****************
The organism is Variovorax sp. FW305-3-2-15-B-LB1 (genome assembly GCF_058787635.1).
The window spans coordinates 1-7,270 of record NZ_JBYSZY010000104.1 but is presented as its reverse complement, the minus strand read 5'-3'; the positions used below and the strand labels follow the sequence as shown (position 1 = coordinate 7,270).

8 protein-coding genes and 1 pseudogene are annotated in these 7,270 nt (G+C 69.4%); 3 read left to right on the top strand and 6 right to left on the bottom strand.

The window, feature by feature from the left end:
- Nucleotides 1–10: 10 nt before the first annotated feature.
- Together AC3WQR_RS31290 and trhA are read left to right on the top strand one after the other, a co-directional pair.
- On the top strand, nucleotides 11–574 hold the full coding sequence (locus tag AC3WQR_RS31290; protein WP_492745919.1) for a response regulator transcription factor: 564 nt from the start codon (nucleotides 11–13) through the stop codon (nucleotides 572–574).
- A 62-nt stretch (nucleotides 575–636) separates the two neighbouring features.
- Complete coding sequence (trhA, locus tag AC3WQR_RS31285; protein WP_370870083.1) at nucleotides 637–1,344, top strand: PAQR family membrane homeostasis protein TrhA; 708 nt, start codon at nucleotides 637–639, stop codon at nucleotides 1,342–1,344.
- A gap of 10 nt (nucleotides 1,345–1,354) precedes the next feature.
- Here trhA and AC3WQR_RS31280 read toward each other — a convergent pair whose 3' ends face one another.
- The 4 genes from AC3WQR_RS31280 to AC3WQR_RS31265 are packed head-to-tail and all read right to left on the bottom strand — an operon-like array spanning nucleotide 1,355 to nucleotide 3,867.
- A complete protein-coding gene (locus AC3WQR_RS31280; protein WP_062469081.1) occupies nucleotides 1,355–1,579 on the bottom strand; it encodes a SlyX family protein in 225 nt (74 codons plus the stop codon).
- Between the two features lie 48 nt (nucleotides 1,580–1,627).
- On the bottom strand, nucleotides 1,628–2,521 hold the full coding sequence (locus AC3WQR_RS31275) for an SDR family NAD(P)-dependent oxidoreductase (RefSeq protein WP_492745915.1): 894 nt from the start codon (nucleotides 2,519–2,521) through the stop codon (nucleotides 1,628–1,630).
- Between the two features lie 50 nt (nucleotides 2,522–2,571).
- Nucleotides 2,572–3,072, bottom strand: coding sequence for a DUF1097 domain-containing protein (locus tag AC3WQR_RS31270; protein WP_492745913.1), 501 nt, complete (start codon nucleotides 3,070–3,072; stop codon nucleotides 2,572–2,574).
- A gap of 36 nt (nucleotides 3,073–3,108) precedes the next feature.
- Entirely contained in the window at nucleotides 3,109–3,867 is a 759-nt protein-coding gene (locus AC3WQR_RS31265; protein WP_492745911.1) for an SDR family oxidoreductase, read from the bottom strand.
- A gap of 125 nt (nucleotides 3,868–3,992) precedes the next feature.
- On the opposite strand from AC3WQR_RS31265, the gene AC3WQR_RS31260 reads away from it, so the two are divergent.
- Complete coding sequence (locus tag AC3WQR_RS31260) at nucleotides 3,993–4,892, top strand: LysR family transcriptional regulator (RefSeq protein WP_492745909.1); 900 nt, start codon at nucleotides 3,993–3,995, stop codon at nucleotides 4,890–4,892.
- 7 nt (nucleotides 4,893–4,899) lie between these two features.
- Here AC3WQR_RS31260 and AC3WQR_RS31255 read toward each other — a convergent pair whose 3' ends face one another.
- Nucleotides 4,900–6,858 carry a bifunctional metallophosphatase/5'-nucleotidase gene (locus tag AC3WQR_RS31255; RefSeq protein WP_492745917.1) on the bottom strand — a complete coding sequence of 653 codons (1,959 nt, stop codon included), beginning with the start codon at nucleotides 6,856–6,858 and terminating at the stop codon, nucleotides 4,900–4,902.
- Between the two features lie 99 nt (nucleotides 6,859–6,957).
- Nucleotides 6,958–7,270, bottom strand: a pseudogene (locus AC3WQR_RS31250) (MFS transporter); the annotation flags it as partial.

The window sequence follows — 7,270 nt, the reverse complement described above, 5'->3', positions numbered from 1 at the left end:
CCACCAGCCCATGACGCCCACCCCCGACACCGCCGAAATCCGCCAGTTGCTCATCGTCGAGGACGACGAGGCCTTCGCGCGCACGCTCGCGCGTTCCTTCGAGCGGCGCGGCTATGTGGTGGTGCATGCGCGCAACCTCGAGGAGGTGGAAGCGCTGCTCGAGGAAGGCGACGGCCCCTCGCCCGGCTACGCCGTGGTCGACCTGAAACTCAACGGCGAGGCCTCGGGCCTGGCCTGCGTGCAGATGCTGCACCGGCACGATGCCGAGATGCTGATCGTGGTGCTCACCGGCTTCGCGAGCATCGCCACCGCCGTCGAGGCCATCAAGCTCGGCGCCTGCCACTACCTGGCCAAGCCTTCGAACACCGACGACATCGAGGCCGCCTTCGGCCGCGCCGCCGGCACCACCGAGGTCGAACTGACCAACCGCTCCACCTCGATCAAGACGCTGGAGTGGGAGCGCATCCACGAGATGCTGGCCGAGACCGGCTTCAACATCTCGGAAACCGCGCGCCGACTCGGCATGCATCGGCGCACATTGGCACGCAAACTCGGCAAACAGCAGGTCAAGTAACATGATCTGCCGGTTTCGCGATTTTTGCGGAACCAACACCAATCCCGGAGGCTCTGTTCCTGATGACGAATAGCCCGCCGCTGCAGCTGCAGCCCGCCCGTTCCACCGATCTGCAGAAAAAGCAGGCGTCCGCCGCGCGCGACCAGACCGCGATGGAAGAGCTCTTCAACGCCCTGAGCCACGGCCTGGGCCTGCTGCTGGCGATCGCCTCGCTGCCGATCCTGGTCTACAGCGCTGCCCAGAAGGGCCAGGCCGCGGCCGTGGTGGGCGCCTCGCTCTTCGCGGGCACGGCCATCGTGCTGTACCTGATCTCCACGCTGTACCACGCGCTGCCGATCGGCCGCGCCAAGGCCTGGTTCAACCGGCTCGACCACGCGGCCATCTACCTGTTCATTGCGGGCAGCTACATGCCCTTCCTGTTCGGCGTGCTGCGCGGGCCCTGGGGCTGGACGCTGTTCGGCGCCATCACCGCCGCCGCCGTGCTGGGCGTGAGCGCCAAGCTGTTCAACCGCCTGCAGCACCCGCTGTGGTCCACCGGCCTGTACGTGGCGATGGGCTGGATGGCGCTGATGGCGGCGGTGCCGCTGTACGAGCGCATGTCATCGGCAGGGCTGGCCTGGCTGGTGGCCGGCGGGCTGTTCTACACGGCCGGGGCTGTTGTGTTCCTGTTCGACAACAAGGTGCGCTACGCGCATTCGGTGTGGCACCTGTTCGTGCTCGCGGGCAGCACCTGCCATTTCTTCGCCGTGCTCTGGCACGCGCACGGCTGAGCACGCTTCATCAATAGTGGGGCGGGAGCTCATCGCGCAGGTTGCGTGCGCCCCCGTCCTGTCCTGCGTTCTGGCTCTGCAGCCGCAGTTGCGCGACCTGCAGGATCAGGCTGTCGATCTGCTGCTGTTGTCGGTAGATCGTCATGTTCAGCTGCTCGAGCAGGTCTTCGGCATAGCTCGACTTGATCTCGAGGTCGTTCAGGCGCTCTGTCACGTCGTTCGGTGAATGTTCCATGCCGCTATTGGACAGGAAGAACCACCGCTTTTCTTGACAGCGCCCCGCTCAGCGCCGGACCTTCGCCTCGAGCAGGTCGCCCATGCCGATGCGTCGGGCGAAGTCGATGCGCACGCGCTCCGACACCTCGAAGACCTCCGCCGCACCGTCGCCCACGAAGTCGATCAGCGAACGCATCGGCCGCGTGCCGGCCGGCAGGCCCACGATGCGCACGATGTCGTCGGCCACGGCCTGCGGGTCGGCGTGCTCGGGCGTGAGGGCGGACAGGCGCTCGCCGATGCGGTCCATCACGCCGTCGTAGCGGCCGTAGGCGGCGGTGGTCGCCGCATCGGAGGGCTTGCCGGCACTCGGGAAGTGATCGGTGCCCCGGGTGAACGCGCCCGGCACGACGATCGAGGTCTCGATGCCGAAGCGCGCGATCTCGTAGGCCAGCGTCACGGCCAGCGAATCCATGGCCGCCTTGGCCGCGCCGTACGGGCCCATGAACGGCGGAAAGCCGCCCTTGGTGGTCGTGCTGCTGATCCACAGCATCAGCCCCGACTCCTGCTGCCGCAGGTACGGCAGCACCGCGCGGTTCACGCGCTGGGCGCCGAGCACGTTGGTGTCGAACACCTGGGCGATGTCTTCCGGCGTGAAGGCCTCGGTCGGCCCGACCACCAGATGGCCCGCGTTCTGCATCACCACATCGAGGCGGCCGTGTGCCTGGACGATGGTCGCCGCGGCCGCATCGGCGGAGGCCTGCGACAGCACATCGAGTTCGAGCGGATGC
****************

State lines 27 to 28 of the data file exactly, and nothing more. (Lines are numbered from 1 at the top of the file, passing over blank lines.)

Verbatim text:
- Nucleotides 6,958–7,270, bottom strand: a pseudogene (locus AC3WQR_RS31250) (MFS transporter); the annotation flags it as partial.

The window sequence follows — 7,270 nt, the reverse complement described above, 5'->3', positions numbered from 1 at the left end: